The more I read, the more I think that rather than one cause for my current ill health, there was a drip-drip effect from a large number of directions over a substantial period of time. Everything from the past 18 years got bottled and I ran out of bottle.

I am so grateful for two very useful conversations yesterday. Without them I would have bought a whole lot more comfort food on the way home. The first was an honest chat with dad, who remembers what I was like before and for both of us to recognise how far I have come. The second was with a remarkable friend from church who is like a mentor – she is in the pastoral care team and is wonderful at listening and speaking truth. From her I realised that I have various options going forward, and am hoping to ask for counselling with a Christian group, who can understand better the way I can address my insatiable protestant work ethic mentality which cannot be lived up to. Or at least, how to cut myself some slack.

There is another reason I find it more helpful to chat with Christians about tough times. When I am at my lowest, I still have the capacity to experience joy and hope. It’s like being in a desert and finding shade. My mentor reminded me that joy is a fruit of the Spirit which would explain this. I remember visiting Death Valley with my husband nine years ago. It was 50 degrees Celsius in the shade. Even jumping out of the car to take a photo meant running through achingly hot air and trying not to touch metal in order to get back inside to the air conditioning.

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There were no trees in sight, and hardly any vegetation. Depression feels like that, but the deeper I go in my journey with God, the more I am able to find oases of joy, hope and calm. Going to the NHS today did not deliver, and I didn’t feel truly listened to or able to connect, but talking and praying with Christians means my honesty counts for something and is part of the healing. God’s presence is very real to me, and I find myself aching for Him as much as I am aching for healing. When I am through this valley there will be such a celebration of renewal and I know that I am on the journey there. I want to be able to talk over the hurts and come out the other side stronger and wiser.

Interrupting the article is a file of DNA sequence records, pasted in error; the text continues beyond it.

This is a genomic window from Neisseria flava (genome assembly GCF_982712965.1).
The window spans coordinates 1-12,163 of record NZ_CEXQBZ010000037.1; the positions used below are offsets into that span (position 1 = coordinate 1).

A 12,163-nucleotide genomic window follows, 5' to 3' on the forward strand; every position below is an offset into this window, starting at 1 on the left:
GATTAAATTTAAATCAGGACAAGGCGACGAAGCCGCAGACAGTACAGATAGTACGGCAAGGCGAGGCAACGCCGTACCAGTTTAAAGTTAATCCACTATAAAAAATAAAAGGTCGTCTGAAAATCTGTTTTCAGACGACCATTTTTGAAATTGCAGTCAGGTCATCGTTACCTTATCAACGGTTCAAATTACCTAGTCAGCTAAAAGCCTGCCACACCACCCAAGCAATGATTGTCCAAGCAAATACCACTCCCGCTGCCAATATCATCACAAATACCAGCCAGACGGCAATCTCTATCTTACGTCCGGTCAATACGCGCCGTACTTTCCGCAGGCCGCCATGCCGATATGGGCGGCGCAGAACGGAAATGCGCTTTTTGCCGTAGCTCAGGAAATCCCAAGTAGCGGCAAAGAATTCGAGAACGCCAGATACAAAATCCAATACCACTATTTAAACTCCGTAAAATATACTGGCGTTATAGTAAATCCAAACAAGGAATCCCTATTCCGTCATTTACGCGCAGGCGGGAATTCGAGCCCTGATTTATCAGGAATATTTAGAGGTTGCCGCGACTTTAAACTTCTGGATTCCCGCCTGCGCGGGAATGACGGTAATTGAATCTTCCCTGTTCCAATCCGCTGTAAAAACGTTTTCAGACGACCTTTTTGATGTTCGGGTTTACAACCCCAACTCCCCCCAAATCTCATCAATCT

Even though I walk through the darkest valley,
I will fear no evil, for you are with me

Psalm 23:4

 

“…the truth will set you free…”

John 8:32

Jam tomorrow or ‘jamas today?

I am not sure I should give you this whole post today.

But in the interests of getting straight to the point, and also as I may well forget to, here it is. I’m pondering Deferred Gratification again today.

My children are increasingly keen to have their material needs and wants met, and know exactly who to ask for satisfaction. I am repeatedly amazed at my son’s confident trust in expecting a pleasing result, or his tenacity in alarming responses should less preferential alternatives be suggested. What keeps me going is knowing that his sister (who still checks in frequently with requests) is now able to accept a refusal more often than not should the request go beyond the egg/fish category. It is ok to be firm, fellow-parents. It is appropriate to say No to children at times, even when the price is right. My daughter Lily recently explained to Joe that we couldn’t get something because it was ‘too much money’ which wasn’t true, but was also happy for me to correct her. Am I a mean parent? Not at all; I recently had to forego a large proportion of my comfort Pop Tarts in the interests of making mealtimes a happy experience for all concerned. Who wants their children to grow up not knowing what things cost or where they come from? Joe asked me this evening if chocolate came from paint. Nice thinking. Perhaps we should be writing some kind of letter to Cadbury’s…

Ah, but all this talk of confectionery, and no Jam.

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I was at mum and dad’s recently, discussing the perfect state of jam. Dad and I agreed that the pleasure derived from starting a new jar of jam was far greater than the scale of the thing, especially when you consider going back to it the second time. Second day jam? Not  special. But then dad pointed out that finishing a jar, knowing you have made space in the cupboard, and also anticipating a new jar to start the next day – that really is something special. Jam indeed tomorrow. And jam today, so doubly happy. The best experience of jam could well be finishing the jar.

 

Tomorrow I don’t know if I’ll have jam.

Tomorrow I would ordinarily be running a toddler group and racing around with my control-freak head on. We usually get around 40 children a week, and there is a lot that happens to make the group work. Tomorrow marks the first session I won’t be there for a while, ‘signed off’ for a sabbatical half-term. I will have to make other plans to keep Joe amused. We can’t stay in pyjamas all day. Actually, we could, but it would not befit the school run or hanging out the washing.

Tomorrow I’ll miss the people, the activity and the joy of seeing my little boy running around in church playing and having fun. But I am not sure that tomorrow or any tomorrows in the near future I would be capable of what is required of me: meeting people and not panicking, staying in a room full of noise, remembering the details, watching a number of activities, training, leading, guiding, opening up ideas. I will post more about what is happening to me soon – maybe tomorrow. For now, this jam jar is right out of jam. But finishing the jar is sometimes really the better part of the whole experience.

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Who knows what’s in the cupboard for tomorrow?

Game boys and girls